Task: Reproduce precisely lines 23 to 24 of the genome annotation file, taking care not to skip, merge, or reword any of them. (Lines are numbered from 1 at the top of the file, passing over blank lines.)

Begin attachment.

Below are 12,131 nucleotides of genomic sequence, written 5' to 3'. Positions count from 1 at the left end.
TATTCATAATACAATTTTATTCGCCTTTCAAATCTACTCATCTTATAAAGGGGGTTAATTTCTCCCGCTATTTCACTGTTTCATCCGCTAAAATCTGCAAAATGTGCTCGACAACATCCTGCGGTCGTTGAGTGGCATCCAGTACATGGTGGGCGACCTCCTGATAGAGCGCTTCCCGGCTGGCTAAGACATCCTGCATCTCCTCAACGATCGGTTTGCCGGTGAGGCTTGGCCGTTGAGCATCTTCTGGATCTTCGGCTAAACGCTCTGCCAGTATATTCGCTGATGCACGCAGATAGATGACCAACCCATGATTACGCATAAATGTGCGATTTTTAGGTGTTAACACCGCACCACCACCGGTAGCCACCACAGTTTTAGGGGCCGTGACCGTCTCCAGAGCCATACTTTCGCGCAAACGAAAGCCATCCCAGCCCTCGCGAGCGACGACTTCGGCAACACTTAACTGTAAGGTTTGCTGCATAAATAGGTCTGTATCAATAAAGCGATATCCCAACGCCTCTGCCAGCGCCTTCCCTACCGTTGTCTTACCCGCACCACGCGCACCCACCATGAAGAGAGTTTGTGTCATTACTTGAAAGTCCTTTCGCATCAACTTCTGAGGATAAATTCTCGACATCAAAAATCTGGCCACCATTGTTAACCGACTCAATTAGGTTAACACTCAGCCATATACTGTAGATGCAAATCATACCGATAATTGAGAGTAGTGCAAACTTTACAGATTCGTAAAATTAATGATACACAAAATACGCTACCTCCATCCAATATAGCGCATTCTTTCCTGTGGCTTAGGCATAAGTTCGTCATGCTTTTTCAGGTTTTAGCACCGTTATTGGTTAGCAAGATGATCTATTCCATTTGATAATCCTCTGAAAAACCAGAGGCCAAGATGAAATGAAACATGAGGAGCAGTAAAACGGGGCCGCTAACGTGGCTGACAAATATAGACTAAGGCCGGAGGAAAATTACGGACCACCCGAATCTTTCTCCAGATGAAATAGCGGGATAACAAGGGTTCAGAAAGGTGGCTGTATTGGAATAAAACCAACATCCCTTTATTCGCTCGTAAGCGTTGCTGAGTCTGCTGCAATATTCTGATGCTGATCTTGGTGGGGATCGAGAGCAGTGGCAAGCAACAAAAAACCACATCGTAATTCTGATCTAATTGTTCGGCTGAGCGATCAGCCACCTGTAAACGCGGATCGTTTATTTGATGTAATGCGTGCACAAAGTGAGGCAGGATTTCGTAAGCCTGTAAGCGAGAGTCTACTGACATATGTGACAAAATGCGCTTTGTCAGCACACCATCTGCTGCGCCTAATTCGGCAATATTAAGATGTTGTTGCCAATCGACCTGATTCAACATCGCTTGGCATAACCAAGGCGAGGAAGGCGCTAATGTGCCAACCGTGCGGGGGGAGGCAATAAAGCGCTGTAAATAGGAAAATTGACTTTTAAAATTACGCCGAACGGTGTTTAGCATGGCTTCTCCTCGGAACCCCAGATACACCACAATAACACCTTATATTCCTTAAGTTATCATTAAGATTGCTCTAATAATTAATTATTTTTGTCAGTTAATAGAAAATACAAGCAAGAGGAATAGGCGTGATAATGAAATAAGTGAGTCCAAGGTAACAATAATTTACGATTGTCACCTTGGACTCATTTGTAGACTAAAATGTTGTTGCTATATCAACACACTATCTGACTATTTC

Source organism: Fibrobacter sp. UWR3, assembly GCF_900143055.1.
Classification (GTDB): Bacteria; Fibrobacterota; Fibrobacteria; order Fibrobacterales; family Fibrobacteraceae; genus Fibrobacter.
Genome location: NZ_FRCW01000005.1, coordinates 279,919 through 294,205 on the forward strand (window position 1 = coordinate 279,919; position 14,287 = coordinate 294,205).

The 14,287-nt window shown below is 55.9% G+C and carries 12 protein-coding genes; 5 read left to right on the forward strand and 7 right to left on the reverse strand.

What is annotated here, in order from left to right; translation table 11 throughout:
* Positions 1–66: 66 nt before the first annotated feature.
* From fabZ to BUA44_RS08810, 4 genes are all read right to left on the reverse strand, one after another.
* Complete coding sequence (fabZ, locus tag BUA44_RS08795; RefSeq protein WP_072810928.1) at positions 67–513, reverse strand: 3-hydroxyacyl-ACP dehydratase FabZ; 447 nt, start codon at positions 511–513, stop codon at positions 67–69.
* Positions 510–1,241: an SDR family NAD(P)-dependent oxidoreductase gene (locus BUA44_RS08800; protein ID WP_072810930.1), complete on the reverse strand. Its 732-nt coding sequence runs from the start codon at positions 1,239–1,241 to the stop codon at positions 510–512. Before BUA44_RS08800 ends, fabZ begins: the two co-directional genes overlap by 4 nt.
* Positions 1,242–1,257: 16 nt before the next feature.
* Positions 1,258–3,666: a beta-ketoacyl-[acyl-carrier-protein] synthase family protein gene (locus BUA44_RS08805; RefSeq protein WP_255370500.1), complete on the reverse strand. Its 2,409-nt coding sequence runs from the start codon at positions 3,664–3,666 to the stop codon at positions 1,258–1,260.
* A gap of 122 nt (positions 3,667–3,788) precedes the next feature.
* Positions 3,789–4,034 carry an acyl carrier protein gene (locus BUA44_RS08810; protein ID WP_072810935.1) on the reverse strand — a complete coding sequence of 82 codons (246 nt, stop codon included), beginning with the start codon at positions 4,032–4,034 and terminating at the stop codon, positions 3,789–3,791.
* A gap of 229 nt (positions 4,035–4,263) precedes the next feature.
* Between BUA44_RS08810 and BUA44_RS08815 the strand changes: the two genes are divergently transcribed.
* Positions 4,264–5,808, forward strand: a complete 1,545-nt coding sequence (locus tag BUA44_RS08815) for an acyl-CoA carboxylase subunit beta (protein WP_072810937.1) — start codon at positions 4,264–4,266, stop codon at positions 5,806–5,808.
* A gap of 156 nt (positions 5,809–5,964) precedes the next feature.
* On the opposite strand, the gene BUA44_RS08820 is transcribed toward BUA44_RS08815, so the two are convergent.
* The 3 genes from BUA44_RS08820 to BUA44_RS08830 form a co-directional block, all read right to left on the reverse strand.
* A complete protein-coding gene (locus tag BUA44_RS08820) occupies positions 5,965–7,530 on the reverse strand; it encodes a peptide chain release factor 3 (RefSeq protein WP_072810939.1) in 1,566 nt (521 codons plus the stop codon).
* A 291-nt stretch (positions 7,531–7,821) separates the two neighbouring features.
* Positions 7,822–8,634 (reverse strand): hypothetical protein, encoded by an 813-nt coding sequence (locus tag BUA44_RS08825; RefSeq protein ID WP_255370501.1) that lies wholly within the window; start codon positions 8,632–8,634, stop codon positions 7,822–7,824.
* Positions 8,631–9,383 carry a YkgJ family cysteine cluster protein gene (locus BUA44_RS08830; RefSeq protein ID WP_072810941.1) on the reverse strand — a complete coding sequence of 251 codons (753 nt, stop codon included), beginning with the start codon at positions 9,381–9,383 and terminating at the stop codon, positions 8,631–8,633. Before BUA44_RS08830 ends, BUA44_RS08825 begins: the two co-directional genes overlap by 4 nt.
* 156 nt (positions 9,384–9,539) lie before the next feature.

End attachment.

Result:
* A 291-nt stretch (positions 7,531–7,821) separates the two neighbouring features.
* Positions 7,822–8,634 (reverse strand): hypothetical protein, encoded by an 813-nt coding sequence (locus tag BUA44_RS08825; RefSeq protein ID WP_255370501.1) that lies wholly within the window; start codon positions 8,632–8,634, stop codon positions 7,822–7,824.